Blood markers for the diagnosis and prognosis of stroke
Whiteley, William Nichol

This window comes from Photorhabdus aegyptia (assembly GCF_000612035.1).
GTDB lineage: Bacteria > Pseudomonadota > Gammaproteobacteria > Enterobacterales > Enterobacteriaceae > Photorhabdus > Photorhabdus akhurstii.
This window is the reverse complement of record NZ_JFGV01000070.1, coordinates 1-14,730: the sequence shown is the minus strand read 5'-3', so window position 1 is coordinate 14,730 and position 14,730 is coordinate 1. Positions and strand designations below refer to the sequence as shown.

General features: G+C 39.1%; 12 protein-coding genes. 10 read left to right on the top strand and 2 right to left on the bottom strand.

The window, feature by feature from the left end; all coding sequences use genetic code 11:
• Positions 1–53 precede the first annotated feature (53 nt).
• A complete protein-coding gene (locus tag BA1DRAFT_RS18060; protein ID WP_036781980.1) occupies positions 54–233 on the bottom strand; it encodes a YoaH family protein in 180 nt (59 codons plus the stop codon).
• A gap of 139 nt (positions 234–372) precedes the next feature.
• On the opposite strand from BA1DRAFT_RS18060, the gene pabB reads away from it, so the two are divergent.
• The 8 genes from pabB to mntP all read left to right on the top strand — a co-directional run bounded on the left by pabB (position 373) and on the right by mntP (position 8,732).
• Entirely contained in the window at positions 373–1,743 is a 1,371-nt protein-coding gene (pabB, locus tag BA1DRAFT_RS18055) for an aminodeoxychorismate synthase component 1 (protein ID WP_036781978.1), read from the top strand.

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Many blood markers have been associated with stroke. I set out to determine whether blood markers can be applied to: (i) improve the accuracy of the clinical diagnosis of stroke or TIA, and/or (ii) improve the prediction of poor outcome in patients who are still symptomatic at the time of admission with stroke or TIA. I systematically reviewed the existing literature on the diagnostic performance of a range of blood markers measured soon after stroke onset, to inform the choice of markers for my subsequent prospective studies in this thesis. Many studies had deficiencies in their design, which may have explained the apparently – and perhaps spuriously - impressive diagnostic performance of several markers. In the light of these data I was able to improve the design of my own studies and suggest how future studies of diagnostic markers could be improved. In order to define an appropriate comparator test for assessing the diagnostic accuracy of blood markers, I first examined the performance of emergency room nurses and doctors. I assessed the accuracy of their diagnosis of TIA or stroke (‘acute cerebrovascular disease’) in patients presenting with symptoms of suspected stroke, and compared them with a number of stroke diagnostic scales. In the 405 patients recruited to the study, the sensitivity of emergency department staff was 77% and specificity 58%. Each stroke diagnostic scale had a slightly better sensitivity, though worse specificity, than an emergency department clinician. I decided to use the diagnosis by an emergency department clinician of ‘probable or definite acute cerebrovascular disease’ as the best clinical performance reference standard. In blood taken from the same cohort of 405 patients, accredited research laboratories measured markers of inflammation, thrombosis, thrombolysis, cardiac strain and cerebral damage. Tissue plasminogen activator and loge N-terminal pro brain natriuretic peptide were associated positively with a diagnosis of acute cerebrovascular disease, though each marker did not add diagnostic value to the diagnosis of an emergency department doctor or nurse. I systematically reviewed the literature examining the association between the levels of blood markers with poor outcome (i.e. death or dependency) after stroke. I found that although almost all markers studied had a positive association with poor outcome, there were methodological problems with many studies, chiefly small sample size, publication bias or within study reporting biases, and lack of adjustment for important confounders such as age or stroke severity. With data from the Edinburgh Stroke Study, I examined the association between circulating markers of the inflammatory response (white cell count, interleukin-6, Creactive protein and fibrinogen) and poor outcome after stroke. After adjustment for age, whether the patient lived alone, was independent of activities of daily living, was orientated, able to lift both arms and able to walk, I found that higher levels of interleukin-6, white cell count and glucose were associated with poor outcome. The relevant test of a biological marker is not its predictive ability alone, but whether, when added to a validated predictive model based on clinical variables, it improves the prediction of outcome. No individual marker improved the prediction of poor outcome when added to a validated prognostic model based on clinical variables alone. From my cohort of 405 patients with suspected stroke 285 patients had a confirmed diagnosis. Follow up of these 285 patients with confirmed acute cerebrovascular disease showed that, after adjustment for neurological impairment and age, only interleukin-6 and N-terminal pro brain natriuretic peptide were significantly associated with death or disability at 3 months. Neither marker improved the predictions of a model to predict poor outcome based on clinical variables alone. To examine the relationship between circulating markers of the inflammatory response and recurrent stroke, myocardial infarction, and vascular death (‘recurrent vascular events’), again I used data from the Edinburgh Stroke Study. After adjustment for clinical predictors (age, prior MI, stroke, or TIA and AF) I found that higher levels of interleukin-6, C-reactive protein and fibrinogen remained significantly associated with an increased risk of recurrent vascular events. However, the relationship with deaths from all causes was somewhat stronger for each marker, perhaps suggesting that higher marker levels were associated with debility rather than vascular events per se. In conclusion, I found no marker measured could improve on the diagnostic accuracy of an emergency department clinician for acute cerebrovascular disease, nor improve the prediction of poor outcome by a prognostic model based upon clinical variables. The work of this thesis does not support the routine use of blood markers as an aid to the diagnosis of, or the prediction of outcome of, acute stroke.